• There's a major intelligence gap, a massive blind-spot, for ASIO and the AFP:
      • They cannot traceback the source of mobile devices.
    • Geoff Houston, one of two people to run AARNET in its first years, has written extensively on the problems of CGNAT (and this piece) - Carrier Grade NAT (Network Address Translation), necessary to handle mobile data on 3G/4G networks.
    • The UK riots were only able to occur because of similar 'intelligence gap', or blind-spot, of the British Police: they were unable to intercept, or issue warrants to intercept, messages on Blackberry phones. Once the darling of Corporate Warriors, they'd become the poor man's smartpone - but still maintained secure messaging uncrackable by Police, performed in Canada, outside the jurisdiction of the Brits.
As for the "backdoor" implementation of draconian "illegal downloading" monitoring and enforcement, that were knocked back in FebruaryGreg Jericho reported this:
The terror justification lasted less than a day because on Wednesday the Prime Minister made it clear the new laws will be used for “general crimes”.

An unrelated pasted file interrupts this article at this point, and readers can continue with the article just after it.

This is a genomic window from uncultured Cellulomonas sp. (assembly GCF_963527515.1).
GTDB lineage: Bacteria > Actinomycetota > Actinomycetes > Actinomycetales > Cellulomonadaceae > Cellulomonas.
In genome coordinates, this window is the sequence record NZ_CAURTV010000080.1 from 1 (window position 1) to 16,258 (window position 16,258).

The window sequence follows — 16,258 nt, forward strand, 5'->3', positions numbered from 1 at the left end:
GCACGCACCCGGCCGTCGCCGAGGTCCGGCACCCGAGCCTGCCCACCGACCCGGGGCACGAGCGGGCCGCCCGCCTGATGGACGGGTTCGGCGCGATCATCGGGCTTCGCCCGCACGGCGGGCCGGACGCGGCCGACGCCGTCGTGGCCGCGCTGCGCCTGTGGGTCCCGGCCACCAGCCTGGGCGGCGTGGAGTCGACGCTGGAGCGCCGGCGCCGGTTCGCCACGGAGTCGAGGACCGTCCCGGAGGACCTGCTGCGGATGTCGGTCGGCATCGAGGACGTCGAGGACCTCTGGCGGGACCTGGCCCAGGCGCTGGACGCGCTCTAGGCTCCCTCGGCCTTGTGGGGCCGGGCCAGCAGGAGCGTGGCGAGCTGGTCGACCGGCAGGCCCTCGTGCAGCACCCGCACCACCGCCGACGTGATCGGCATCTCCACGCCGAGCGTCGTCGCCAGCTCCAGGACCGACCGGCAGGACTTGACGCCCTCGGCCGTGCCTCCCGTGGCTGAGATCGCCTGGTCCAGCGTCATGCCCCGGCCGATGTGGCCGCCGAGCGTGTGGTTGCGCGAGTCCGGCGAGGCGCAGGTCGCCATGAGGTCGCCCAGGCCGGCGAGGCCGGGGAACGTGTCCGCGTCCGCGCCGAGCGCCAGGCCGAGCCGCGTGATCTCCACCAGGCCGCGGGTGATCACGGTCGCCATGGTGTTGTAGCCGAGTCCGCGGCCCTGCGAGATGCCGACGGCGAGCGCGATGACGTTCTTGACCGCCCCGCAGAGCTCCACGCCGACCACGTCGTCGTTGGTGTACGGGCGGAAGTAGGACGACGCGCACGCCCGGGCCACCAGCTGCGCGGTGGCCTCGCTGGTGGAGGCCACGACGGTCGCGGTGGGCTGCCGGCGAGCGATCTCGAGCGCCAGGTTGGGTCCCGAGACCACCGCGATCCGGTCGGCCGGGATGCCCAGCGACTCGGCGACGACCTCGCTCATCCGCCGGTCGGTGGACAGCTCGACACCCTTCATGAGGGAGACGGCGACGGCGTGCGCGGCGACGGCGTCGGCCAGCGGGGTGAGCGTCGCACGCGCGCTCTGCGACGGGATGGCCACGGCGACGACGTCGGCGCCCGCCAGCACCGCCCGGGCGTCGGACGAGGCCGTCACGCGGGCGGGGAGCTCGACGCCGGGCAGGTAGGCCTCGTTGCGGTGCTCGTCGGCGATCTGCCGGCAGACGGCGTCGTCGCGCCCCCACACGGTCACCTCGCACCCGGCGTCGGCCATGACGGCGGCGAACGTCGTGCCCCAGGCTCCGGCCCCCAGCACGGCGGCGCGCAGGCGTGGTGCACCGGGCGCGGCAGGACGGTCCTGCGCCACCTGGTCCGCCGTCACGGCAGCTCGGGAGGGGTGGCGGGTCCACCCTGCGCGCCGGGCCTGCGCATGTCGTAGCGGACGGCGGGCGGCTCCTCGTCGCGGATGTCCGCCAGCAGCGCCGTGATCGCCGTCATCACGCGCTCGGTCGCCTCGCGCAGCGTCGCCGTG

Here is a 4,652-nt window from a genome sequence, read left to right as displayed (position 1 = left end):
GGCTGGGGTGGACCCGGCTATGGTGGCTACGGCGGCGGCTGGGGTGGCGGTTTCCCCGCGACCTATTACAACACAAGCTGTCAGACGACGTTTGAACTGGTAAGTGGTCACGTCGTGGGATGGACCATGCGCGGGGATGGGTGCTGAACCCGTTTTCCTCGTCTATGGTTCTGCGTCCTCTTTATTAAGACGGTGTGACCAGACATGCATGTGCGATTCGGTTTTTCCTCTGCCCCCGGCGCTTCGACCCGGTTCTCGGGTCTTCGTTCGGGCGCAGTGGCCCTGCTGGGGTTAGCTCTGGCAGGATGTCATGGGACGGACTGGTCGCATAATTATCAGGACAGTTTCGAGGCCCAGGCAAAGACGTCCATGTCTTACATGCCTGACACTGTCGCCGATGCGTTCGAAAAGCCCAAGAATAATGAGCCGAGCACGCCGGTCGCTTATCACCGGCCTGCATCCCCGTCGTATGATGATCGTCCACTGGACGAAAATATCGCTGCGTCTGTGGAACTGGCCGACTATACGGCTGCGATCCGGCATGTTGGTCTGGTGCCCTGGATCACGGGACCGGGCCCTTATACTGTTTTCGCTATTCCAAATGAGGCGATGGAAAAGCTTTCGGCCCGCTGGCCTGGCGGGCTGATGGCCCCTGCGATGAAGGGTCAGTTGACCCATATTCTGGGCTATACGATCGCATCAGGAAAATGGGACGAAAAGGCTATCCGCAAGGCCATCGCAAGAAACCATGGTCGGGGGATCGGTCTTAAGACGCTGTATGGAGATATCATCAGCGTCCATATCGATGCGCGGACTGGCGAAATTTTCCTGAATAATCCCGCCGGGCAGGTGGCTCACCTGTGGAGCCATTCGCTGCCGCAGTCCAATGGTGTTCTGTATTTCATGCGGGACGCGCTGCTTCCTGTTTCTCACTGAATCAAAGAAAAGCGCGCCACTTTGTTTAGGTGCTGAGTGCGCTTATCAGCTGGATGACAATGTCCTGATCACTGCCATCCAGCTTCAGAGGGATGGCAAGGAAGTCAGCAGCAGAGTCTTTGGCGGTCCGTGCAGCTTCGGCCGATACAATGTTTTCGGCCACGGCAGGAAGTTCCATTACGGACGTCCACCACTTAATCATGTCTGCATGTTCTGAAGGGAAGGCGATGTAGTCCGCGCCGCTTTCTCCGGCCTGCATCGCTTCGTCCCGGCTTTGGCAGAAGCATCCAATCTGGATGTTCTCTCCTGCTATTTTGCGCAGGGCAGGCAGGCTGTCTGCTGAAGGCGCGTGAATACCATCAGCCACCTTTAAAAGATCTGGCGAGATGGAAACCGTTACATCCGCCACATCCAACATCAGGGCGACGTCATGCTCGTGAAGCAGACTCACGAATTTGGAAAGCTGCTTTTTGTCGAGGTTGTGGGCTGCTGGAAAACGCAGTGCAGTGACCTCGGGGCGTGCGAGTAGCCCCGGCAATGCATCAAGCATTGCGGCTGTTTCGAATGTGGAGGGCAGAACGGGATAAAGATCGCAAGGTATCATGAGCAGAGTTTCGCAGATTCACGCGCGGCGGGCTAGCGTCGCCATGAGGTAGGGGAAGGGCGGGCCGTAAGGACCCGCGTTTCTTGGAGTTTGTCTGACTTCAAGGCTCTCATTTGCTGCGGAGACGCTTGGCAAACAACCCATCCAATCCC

The tool used to download videos like "Game of Thrones" is, and was named back in February, by Brandis is Bit-Torrent ("Torrents"). It doesn't use URL's because it's not a web browser. The people Brandis would like to categorise as "Internet Pirates" are solely identified by their IP numbers. Who they connect to, coupled with the size and duration of the download, will uniquely identify what they downloaded. If "torrent freak" can track and report what's downloaded, so can the AFP.

The two-year limit means if you're identified as a potential "Pirate", they can drive back in time and hit you with multiple charges. You go from a minor infraction to being a major criminal with an overwhelming count of charges. This is the same strategy executed in the USA: identify and persecute some harmless and poorly resourced individual. They get "prosecuted to the full extent of the law" and hit with punitive fines that total in the millions. This approach to "make an example of them" is very poor policy and can only backfire on this government.

We can infer that Snowden didn't tell us about the most important, most sensitive capabilities of the NSA and the other secret Agencies employing over 1M US nationals. Intelligence Agencies, since the 1940's and Colossus at Bletchley Park, have built or bought the largest, fastest computers available. Whatever Google can do, you have to assume the NSA and Cyber Command can do as well or better. Both groups purposely hire the Best and Brightest. They entice & engage them because of the size and scale of the problems they work on: they'll be right at the leading edge, solving hard problems for the first time, "going boldly forth...". That's catnip for geeks right there.